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Economy

IATA sues watchdog on anti-competition claim

An aeroplane takes off. The International Air Transport Authority has sued the Competition Authority over a directive against the lobby group. AFP PHOTO
An aeroplane takes off. The International Air Transport Authority has sued the Competition Authority over a directive against the lobby group. AFP PHOTO 

The International Air Transport Authority (IATA) has sued the Competition Authority after the markets regulator ruled that the ticketing lobby was liable for restrictive trade practice by forcing local travel agents to use a single insurance firm.

The Competition Authority ruled in August that IATA was in breach of the law by compelling local travel agents to get guarantees from one firm-— Saham Insurance Ltd — for ticket stocks they receive from world’s airlines.

This has prompted the court action where IATA wants the High Court to quash the directive and to compel National Treasury cabinet secretary Henry Rotich to appoint a chairperson to the Competitions Tribunal.

The tribunal is expected to hear an appeal against CAK’s order — which stopped IATA from dealing with Saham pending the conclusion of investigations on restrictive trade practices.

IATA has been contracting Saham for the services, but allegations of foul play in the procurement of the insurance company were raised by Kenya Association of Travel Agents (KATA) after bids from ICEA-Lion and Xplico Insurance reportedly failed earlier this year.

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The regulator is investigating claims of restrictive trade practices, which could have locked out other parties from offering the services to IATA.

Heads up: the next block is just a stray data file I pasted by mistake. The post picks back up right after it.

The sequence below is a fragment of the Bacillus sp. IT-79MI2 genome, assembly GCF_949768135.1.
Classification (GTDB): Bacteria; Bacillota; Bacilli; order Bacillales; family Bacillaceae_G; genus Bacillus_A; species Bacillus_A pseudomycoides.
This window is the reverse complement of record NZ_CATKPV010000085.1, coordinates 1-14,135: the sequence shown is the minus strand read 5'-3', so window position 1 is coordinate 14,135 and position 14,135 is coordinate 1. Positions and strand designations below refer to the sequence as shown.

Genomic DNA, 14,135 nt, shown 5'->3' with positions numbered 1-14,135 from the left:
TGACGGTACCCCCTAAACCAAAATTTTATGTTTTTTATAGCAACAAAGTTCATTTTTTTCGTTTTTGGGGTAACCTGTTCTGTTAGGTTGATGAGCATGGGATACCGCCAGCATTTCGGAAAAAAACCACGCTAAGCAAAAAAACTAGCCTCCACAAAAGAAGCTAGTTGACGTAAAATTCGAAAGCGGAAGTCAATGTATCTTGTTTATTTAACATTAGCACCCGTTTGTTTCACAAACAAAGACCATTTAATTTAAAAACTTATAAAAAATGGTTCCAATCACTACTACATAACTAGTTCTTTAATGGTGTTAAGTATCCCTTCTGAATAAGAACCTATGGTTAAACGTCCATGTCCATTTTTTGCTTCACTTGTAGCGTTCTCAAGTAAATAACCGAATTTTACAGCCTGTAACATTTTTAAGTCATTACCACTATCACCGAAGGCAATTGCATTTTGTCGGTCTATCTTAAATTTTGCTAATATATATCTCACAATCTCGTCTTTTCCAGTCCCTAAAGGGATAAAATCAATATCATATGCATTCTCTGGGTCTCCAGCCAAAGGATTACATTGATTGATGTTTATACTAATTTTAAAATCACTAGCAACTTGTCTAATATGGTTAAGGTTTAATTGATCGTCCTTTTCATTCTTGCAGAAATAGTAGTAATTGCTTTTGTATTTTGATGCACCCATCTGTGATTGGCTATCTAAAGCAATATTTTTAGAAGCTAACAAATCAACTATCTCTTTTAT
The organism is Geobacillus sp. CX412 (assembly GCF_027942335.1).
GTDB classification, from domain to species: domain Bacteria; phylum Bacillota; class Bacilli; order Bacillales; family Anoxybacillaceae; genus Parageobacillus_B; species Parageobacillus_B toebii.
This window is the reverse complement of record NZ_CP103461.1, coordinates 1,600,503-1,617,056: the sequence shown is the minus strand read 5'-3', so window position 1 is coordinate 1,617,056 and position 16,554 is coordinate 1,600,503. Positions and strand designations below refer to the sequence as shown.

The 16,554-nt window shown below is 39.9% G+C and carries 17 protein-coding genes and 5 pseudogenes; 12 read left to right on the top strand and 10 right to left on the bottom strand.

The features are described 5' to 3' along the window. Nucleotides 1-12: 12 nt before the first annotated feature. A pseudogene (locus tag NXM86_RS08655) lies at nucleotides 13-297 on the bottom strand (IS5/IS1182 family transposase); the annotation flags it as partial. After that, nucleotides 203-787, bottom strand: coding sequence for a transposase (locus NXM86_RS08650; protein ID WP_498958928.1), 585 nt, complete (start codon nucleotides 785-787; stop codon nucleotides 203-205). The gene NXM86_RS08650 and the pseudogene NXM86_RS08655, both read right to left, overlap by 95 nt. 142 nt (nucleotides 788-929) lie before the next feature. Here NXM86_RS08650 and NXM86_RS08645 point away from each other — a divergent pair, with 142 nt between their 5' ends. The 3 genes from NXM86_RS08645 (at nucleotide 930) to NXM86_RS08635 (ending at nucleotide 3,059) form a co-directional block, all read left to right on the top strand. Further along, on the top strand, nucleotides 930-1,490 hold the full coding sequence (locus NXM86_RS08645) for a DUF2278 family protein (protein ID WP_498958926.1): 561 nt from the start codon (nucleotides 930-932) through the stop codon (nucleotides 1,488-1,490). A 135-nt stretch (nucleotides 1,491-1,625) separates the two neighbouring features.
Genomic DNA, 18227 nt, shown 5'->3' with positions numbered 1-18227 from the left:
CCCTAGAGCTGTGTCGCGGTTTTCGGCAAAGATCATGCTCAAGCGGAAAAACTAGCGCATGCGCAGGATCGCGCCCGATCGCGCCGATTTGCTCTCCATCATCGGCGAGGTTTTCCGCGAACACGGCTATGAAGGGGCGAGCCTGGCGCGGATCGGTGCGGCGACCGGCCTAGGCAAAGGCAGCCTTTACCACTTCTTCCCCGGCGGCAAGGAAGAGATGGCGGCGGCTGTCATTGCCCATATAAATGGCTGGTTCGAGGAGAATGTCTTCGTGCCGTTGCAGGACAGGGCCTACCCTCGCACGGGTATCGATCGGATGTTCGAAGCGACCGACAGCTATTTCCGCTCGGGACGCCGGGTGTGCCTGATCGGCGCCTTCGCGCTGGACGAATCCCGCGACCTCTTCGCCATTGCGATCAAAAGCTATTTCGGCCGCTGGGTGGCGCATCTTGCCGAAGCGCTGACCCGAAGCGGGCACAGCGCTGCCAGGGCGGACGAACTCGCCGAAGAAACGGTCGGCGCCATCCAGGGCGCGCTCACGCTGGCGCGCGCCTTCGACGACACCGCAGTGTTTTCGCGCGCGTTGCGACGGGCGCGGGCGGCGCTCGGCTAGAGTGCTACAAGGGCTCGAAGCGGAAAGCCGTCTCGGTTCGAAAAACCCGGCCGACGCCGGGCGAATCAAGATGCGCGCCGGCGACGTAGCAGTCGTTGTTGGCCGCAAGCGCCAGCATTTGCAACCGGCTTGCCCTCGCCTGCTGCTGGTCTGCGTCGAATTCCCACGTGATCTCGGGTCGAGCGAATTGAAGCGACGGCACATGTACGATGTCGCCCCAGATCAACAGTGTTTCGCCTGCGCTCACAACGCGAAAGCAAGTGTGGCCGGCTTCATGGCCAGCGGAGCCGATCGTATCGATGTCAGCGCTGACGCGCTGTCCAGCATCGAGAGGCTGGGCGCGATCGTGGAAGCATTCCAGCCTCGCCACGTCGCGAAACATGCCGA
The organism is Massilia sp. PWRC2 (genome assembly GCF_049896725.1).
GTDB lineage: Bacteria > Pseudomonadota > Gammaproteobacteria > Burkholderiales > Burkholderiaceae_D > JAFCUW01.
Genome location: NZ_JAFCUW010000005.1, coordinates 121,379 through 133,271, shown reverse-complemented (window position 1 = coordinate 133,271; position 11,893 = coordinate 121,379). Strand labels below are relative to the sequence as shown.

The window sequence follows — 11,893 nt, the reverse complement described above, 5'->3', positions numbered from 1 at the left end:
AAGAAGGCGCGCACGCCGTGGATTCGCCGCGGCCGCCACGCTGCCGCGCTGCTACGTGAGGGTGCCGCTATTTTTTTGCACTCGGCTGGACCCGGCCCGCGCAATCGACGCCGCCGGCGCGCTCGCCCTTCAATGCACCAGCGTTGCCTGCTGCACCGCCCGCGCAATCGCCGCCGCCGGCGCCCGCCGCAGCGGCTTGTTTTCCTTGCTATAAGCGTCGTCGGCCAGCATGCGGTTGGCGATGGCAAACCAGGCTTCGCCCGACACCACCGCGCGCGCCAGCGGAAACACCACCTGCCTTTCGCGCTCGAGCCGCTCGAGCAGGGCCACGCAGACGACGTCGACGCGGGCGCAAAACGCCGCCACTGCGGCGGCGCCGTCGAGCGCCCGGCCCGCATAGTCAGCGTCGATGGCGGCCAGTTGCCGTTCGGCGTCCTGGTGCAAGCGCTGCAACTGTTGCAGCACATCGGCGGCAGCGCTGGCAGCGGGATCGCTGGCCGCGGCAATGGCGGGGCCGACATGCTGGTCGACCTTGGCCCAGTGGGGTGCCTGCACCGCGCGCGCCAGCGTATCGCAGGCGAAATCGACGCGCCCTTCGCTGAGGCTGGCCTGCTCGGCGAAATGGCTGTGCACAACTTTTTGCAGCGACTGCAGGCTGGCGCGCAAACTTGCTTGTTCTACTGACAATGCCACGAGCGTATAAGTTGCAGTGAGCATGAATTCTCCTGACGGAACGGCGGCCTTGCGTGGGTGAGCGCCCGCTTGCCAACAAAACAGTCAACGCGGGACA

Raphael Kuuchi, IATA Africa region vice president has denied the allegations, arguing that it is evaluating the bids from ICEA-Lion and Xplico Insurance.

“The applicants have not yet fully supplied the required documents and information to IATA. As soon as the applications have been completed, IATA will undertake the requisite evaluation at its head office in Montreal, Canada,” said Mr Kuuchi.

In order to operate as a local travel agent, a firm is required to produce a bank guarantee of about $1.5 million (Sh133.2 million).

This is what enables firms to obtain ticket stocks from the world’s airlines and access the billing and settlement programme for ticket sales.

Most travel agents could not afford the financial security, which promoted IATA and KATA to come up with an alternative where travel agents would buy credit insurance instead of the Sh133 million bank guarantees.

This arrangement is known as the default payment programme and IATA through a London-based insurance company restricted the local contract Saham Insurance Ltd.

In the past five years, KATA has been agitating for the opening up of the default payment programme market, arguing that this would lead to better and more competitive prices for the consumer. This is what triggered the restrictive trade inquiry.

IATA reckons it was not given a chance to respond to the accusations before the directive to sever ties with Saham was issued to it.

While IATA has already filed an appeal against the decision, the matter cannot be heard as Mr Rotich is yet to appoint a chair to the tribunal.
The quorum for a sitting is the chairperson and two other members.

“IATA cannot therefore properly exercise the right of appeal or seek any measures of protection, and faces a real threat if having the airline business in Kenya halted as a result of the actions of the CAK,” IATA said.

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